Our model relies on temperature phenology as a predictor variable and not on the temperature average during a distinct period prior to the phenological event, which is the predictor usually used to relate phenological change to warming [7], [33][35]. For temperate lakes, for example, May temperatures do also have a high predictive power for TDmax. However, this commonly used temperature average approach [7], [16] may be less able to predict phenologies beyond the temperate zone and beyond the current climate, as the temperatures in a specific seasonal time period, e.g. average May temperature, might not be relevant for a specific phenology in more southern latitudes or in a future warmer climate, when e.g. variability in April temperatures might be more important. Likewise it will not be possible to predict interannual variability in TDmax in high elevation or latitude lakes with average May temperatures, when the lake is still frozen in May and temperature variability is very low. In contrast, our results show that an approach based on temperature phenologies can be applied also to latitudes and elevations beyond a specific climatic zone, and hence may have a large potential also for other phenological studies.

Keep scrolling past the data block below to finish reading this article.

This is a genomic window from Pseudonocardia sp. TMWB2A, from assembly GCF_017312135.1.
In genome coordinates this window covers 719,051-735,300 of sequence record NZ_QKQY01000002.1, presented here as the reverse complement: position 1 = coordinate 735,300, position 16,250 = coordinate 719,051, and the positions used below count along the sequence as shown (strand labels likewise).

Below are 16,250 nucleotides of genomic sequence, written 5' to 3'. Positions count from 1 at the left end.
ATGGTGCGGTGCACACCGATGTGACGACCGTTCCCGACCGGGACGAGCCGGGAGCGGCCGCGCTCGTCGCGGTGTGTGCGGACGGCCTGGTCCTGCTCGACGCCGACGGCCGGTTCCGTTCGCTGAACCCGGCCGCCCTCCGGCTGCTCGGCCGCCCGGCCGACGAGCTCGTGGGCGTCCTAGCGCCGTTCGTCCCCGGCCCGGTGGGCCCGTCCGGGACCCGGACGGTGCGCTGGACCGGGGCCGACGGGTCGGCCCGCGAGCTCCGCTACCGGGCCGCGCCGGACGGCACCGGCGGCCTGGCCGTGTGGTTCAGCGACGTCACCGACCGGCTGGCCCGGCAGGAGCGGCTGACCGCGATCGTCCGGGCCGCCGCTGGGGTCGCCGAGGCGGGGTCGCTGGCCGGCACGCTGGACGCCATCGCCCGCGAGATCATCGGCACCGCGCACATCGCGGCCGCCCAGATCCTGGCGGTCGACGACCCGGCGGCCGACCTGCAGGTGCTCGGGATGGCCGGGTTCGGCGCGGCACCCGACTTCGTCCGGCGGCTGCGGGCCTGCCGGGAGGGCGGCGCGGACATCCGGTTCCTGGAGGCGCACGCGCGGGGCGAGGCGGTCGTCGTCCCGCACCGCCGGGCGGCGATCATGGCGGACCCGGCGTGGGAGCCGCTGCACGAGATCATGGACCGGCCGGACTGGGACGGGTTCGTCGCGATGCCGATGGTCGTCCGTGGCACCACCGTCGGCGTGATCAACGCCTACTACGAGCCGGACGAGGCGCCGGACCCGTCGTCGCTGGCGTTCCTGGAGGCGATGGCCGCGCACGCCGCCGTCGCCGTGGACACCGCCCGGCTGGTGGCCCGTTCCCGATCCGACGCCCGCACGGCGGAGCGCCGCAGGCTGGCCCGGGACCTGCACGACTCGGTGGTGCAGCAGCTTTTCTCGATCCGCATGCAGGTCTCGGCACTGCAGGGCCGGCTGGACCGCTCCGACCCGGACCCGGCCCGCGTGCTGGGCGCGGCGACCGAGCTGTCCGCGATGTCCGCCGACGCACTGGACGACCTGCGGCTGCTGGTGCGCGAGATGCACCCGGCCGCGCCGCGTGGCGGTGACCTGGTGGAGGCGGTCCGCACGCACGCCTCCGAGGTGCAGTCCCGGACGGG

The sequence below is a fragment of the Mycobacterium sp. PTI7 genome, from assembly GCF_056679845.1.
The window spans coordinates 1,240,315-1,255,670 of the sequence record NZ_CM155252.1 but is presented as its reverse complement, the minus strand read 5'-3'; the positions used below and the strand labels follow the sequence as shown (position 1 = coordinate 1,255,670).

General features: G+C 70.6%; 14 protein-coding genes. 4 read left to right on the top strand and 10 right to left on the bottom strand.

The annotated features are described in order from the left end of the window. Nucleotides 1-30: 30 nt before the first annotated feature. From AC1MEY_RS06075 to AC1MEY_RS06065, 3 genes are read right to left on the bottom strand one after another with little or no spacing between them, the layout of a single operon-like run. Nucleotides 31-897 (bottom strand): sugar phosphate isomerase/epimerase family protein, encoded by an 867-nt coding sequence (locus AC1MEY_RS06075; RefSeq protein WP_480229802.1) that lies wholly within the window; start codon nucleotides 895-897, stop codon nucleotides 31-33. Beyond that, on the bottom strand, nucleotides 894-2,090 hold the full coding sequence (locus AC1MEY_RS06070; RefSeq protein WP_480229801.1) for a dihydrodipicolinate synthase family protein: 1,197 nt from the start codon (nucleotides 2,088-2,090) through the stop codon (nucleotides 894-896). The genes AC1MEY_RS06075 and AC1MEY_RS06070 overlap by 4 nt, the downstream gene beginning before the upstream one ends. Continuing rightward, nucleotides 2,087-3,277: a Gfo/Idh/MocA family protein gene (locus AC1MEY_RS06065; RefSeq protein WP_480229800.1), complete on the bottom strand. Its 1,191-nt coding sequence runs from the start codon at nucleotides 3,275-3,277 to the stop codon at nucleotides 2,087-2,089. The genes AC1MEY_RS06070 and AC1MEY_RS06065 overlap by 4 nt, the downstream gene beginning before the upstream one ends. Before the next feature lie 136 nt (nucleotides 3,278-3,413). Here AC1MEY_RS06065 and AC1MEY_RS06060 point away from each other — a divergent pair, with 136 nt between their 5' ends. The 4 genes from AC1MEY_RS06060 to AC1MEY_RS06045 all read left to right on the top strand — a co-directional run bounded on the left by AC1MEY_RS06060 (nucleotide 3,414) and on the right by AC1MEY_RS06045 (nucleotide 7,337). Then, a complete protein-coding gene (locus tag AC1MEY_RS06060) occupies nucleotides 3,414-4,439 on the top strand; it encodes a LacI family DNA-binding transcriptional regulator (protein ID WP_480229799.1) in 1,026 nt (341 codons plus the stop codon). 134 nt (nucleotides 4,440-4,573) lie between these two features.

To conclude, we show that the vernal increase in temperature is indeed an important factor affecting Daphnia growth rates during spring in lakes of the Northern Hemisphere and that it is possible to predict Daphnia phenology across these lakes with a temperature relationship based on long-term phenology data of a single lake. Other potentially important factors such as variability in food quantity, quality and/or predation pressure or temperature adaptation of Daphnia seem to play only a secondary role. This suggests that Daphnia phenology will respond strongly and immediately to climate warming provided that there is warming during the seasonal time period critical for Daphnia phenology. The established phenology model in combination with hydrodynamical modelling of water temperatures should be a valuable tool to predict the magnitude of the response of Daphnia phenology in lakes of the Northern Hemispheric under future warming scenarios.